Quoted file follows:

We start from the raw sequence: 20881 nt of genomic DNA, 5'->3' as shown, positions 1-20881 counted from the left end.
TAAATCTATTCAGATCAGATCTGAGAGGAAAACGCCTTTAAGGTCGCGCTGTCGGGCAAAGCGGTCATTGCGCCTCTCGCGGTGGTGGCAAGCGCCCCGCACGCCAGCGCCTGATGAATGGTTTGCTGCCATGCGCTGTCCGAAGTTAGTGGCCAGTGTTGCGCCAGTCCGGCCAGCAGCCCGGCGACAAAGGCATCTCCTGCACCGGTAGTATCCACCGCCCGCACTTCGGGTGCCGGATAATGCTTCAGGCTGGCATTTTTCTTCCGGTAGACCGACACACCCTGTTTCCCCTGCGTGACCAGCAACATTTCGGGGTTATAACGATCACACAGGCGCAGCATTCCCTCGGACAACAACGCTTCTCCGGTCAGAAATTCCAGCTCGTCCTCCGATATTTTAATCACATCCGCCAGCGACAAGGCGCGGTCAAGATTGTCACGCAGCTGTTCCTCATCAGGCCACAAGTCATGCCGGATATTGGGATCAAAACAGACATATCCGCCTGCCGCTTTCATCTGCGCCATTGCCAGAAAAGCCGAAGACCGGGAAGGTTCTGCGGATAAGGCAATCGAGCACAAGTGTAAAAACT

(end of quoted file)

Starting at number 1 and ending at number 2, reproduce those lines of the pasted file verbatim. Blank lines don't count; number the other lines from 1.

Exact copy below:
We start from the raw sequence: 20881 nt of genomic DNA, 5'->3' as shown, positions 1-20881 counted from the left end.
TAAATCTATTCAGATCAGATCTGAGAGGAAAACGCCTTTAAGGTCGCGCTGTCGGGCAAAGCGGTCATTGCGCCTCTCGCGGTGGTGGCAAGCGCCCCGCACGCCAGCGCCTGATGAATGGTTTGCTGCCATGCGCTGTCCGAAGTTAGTGGCCAGTGTTGCGCCAGTCCGGCCAGCAGCCCGGCGACAAAGGCATCTCCTGCACCGGTAGTATCCACCGCCCGCACTTCGGGTGCCGGATAATGCTTCAGGCTGGCATTTTTCTTCCGGTAGACCGACACACCCTGTTTCCCCTGCGTGACCAGCAACATTTCGGGGTTATAACGATCACACAGGCGCAGCATTCCCTCGGACAACAACGCTTCTCCGGTCAGAAATTCCAGCTCGTCCTCCGATATTTTAATCACATCCGCCAGCGACAAGGCGCGGTCAAGATTGTCACGCAGCTGTTCCTCATCAGGCCACAAGTCATGCCGGATATTGGGATCAAAACAGACATATCCGCCTGCCGCTTTCATCTGCGCCATTGCCAGAAAAGCCGAAGACCGGGAAGGTTCTGCGGATAAGGCAATCGAGCACAAGTGTAAAAACT